Carrapateira is a village on the western coast of the Algarve, Portugal. Administratively, it is part of the civil parish of Bordeira, within the municipality of Aljezur, in the Faro District. Its landmarks include an old fort and a church. The nearby beaches are a popular surfing destination.
Carrapateira lies 35.6 kilometres (22.1 mi) by road northwest of Lagos and 110 kilometres (68 mi) northwest of Faro. It is located along the N268 road. To the northeast is the village of Bordeira while the village of Vilarinha lies to the southeast. A small stream named Ribeira da Carrapateira flows through the village, and it is surrounded by the Southwest Alentejo and Vicentine Coast Natural Park.
Situated in a hilly, dry and barren area, with only a small river and a few wells, Carrapeteira never supported a large population. It was traditionally a hamlet conjoined in a single parish with nearby Raposeira, dependent on the municipality of Vila do Bispo (until 1855) and then Lagos. In September 1861, the parish of Carrapateira was conjoined to Bordeira, both deducted from Lagos and transferred to the municipality of Alzejur.
Carrapateira sits on a small indented headland of limestone cliffs on the western Vincentine coast of the Algarve. Carrapateira point, or Pontal, was a traditional danger for sailing ships, its high reddish rock formations looking deceptively similar to Cape St. Vincent, the southwest corner of Portugal's coast some eleven miles further south. The extremely fast southbound current and the jutting headland that made it a dangerous lure for shipwrecks in the past also creates the conditions which have made it a popular surfing destination in recent years. To the north of the Carrapateira headland is the vast Praia da Bordeira, regarded as one of the best beaches in Portugal, "noted for its rugged limestone cliffs and extensive sand dunes". to the south is the Praia do Amado, highly popular with surfers. The village contains the Carrapateira Surfhouse, offering surf courses for beginners and guided surf tours.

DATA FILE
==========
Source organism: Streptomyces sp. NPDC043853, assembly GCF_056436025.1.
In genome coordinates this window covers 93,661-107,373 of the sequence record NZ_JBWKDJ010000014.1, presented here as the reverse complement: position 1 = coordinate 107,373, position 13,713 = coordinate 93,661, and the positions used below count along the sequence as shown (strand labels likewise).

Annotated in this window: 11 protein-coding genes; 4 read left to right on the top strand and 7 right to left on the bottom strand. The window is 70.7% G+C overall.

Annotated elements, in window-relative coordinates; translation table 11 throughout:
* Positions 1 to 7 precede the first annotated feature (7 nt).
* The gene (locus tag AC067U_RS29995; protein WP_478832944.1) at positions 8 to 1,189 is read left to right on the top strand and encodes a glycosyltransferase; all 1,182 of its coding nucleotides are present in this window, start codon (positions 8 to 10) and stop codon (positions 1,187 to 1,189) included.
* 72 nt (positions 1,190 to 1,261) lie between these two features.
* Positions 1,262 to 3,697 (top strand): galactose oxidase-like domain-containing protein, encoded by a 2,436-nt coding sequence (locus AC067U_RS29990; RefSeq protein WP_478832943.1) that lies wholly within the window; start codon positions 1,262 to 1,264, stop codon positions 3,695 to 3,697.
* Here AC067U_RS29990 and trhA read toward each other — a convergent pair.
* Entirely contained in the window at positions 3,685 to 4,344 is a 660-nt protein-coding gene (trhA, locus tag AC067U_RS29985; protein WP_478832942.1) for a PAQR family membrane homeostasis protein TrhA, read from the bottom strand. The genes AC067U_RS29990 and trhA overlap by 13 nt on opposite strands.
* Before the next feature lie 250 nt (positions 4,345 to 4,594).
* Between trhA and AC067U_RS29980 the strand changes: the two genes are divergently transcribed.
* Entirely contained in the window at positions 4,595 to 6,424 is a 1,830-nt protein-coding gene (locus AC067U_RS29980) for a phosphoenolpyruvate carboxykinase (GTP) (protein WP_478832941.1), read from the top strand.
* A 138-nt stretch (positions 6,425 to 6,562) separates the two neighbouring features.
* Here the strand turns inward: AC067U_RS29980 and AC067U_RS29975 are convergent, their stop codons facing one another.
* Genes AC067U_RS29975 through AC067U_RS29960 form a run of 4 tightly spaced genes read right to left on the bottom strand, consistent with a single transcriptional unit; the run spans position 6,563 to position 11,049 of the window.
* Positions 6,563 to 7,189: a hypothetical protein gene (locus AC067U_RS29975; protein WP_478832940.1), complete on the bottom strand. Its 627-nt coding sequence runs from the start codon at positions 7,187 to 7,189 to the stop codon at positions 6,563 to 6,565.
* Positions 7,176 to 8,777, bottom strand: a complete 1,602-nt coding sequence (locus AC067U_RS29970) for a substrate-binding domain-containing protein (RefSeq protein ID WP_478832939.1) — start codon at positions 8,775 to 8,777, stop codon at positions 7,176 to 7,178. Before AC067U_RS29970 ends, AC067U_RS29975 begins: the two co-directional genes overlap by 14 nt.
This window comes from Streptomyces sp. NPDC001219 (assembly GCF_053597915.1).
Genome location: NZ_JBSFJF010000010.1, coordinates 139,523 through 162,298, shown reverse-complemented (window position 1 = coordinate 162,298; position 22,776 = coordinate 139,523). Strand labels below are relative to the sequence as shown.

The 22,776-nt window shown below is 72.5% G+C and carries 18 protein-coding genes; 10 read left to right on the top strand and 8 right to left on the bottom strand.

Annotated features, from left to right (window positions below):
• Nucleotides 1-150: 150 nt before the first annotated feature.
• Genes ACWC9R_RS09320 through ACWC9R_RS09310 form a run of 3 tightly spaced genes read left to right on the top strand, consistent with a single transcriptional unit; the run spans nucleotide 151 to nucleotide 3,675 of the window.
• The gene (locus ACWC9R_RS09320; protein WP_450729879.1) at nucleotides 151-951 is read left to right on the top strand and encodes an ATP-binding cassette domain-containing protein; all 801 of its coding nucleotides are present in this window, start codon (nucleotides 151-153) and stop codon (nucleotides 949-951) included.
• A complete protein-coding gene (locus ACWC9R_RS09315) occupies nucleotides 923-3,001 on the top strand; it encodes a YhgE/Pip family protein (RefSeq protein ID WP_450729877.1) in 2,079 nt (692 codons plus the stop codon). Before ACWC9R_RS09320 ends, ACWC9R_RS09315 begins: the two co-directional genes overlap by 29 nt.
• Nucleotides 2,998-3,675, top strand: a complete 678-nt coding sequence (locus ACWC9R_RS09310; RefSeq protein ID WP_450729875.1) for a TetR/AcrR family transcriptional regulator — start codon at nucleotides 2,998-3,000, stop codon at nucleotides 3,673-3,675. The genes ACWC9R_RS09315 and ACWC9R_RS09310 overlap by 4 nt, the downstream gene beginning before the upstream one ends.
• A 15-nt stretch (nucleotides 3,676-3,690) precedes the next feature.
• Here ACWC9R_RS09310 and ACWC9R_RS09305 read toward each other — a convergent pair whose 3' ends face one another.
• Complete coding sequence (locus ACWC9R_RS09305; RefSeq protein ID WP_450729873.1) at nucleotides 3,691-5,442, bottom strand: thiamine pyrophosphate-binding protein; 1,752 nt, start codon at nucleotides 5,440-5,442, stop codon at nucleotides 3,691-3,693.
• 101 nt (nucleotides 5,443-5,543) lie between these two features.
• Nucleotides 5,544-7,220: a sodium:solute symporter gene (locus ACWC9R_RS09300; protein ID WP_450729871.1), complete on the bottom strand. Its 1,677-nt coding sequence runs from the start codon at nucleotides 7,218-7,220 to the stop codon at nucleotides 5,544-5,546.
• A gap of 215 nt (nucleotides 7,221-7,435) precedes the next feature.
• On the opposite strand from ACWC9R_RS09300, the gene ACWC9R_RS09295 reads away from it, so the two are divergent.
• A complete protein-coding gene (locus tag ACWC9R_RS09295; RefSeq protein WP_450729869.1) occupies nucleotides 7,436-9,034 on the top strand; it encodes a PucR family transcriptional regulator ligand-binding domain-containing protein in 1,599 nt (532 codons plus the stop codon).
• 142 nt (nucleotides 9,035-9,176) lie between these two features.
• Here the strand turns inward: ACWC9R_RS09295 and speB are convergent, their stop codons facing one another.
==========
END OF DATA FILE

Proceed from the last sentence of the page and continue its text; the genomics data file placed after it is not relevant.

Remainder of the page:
In the 17th century, raids by Barbary pirates on this stretch of coast prompted a petition by local residents for protection. A small fort was erected on an overseeing hill in 1673 by Nuno da Cunha de Ataíde, Count of Pontével, the Governor and Captain-General of the Algarve. The walls of the fort were built to enclose the pre-existing parish church of Nossa Senhora da Conceição, a structure of popular Algarvian design with some Manueline traces dating from the 16th century. In 1742, during the reign of John V, the fort was rebuilt on the orders of Jerónimo de Ataíde, Count of Atouguia, governor of the Algarve. It was a square fortress with a bastion on each corner, typically defended by six coastal cannons or mortars. In the aftermath of the 1755 Lisbon earthquake, the church suffered some damage, which was the beginning of the structure's slow deterioration. Despite occasional repairs, by 1792 the fort was reported to be in ruins and the cannons unserviceable. It was decommissioned by 1822.
Excavations carried out in 2001 to the southwest of the town identified a small fishing village dating back to the 12th and 13th centuries at the end of the period of Muslim occupation in the Algarve.
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